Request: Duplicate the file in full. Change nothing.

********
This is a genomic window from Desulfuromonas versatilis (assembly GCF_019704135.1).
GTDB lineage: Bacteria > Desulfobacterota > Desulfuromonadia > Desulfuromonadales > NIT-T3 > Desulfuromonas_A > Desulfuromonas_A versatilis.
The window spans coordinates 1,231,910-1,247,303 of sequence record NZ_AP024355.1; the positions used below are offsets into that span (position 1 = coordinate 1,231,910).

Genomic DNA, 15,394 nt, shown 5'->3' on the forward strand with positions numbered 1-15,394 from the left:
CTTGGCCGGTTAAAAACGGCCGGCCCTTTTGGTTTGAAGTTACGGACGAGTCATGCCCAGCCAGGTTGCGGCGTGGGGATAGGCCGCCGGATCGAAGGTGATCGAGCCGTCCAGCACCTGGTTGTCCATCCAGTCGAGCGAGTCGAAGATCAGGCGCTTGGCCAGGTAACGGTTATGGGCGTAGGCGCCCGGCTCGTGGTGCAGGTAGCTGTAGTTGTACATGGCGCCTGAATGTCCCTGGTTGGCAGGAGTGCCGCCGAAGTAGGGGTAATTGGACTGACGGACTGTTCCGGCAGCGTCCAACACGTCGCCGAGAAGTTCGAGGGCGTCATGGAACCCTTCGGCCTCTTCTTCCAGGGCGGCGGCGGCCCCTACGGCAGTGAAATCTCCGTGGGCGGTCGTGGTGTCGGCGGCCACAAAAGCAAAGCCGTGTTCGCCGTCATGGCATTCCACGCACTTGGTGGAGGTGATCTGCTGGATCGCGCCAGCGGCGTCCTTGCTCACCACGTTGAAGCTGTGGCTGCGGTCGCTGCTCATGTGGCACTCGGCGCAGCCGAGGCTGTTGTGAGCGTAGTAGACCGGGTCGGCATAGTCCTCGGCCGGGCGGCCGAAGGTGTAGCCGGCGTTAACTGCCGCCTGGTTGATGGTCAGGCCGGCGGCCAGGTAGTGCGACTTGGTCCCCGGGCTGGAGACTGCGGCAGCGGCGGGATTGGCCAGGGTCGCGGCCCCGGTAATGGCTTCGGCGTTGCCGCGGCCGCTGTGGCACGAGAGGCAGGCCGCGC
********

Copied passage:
This is a genomic window from Desulfuromonas versatilis (assembly GCF_019704135.1).
GTDB lineage: Bacteria > Desulfobacterota > Desulfuromonadia > Desulfuromonadales > NIT-T3 > Desulfuromonas_A > Desulfuromonas_A versatilis.
The window spans coordinates 1,231,910-1,247,303 of sequence record NZ_AP024355.1; the positions used below are offsets into that span (position 1 = coordinate 1,231,910).

Genomic DNA, 15,394 nt, shown 5'->3' on the forward strand with positions numbered 1-15,394 from the left:
CTTGGCCGGTTAAAAACGGCCGGCCCTTTTGGTTTGAAGTTACGGACGAGTCATGCCCAGCCAGGTTGCGGCGTGGGGATAGGCCGCCGGATCGAAGGTGATCGAGCCGTCCAGCACCTGGTTGTCCATCCAGTCGAGCGAGTCGAAGATCAGGCGCTTGGCCAGGTAACGGTTATGGGCGTAGGCGCCCGGCTCGTGGTGCAGGTAGCTGTAGTTGTACATGGCGCCTGAATGTCCCTGGTTGGCAGGAGTGCCGCCGAAGTAGGGGTAATTGGACTGACGGACTGTTCCGGCAGCGTCCAACACGTCGCCGAGAAGTTCGAGGGCGTCATGGAACCCTTCGGCCTCTTCTTCCAGGGCGGCGGCGGCCCCTACGGCAGTGAAATCTCCGTGGGCGGTCGTGGTGTCGGCGGCCACAAAAGCAAAGCCGTGTTCGCCGTCATGGCATTCCACGCACTTGGTGGAGGTGATCTGCTGGATCGCGCCAGCGGCGTCCTTGCTCACCACGTTGAAGCTGTGGCTGCGGTCGCTGCTCATGTGGCACTCGGCGCAGCCGAGGCTGTTGTGAGCGTAGTAGACCGGGTCGGCATAGTCCTCGGCCGGGCGGCCGAAGGTGTAGCCGGCGTTAACTGCCGCCTGGTTGATGGTCAGGCCGGCGGCCAGGTAGTGCGACTTGGTCCCCGGGCTGGAGACTGCGGCAGCGGCGGGATTGGCCAGGGTCGCGGCCCCGGTAATGGCTTCGGCGTTGCCGCGGCCGCTGTGGCACGAGAGGCAGGCCGCGC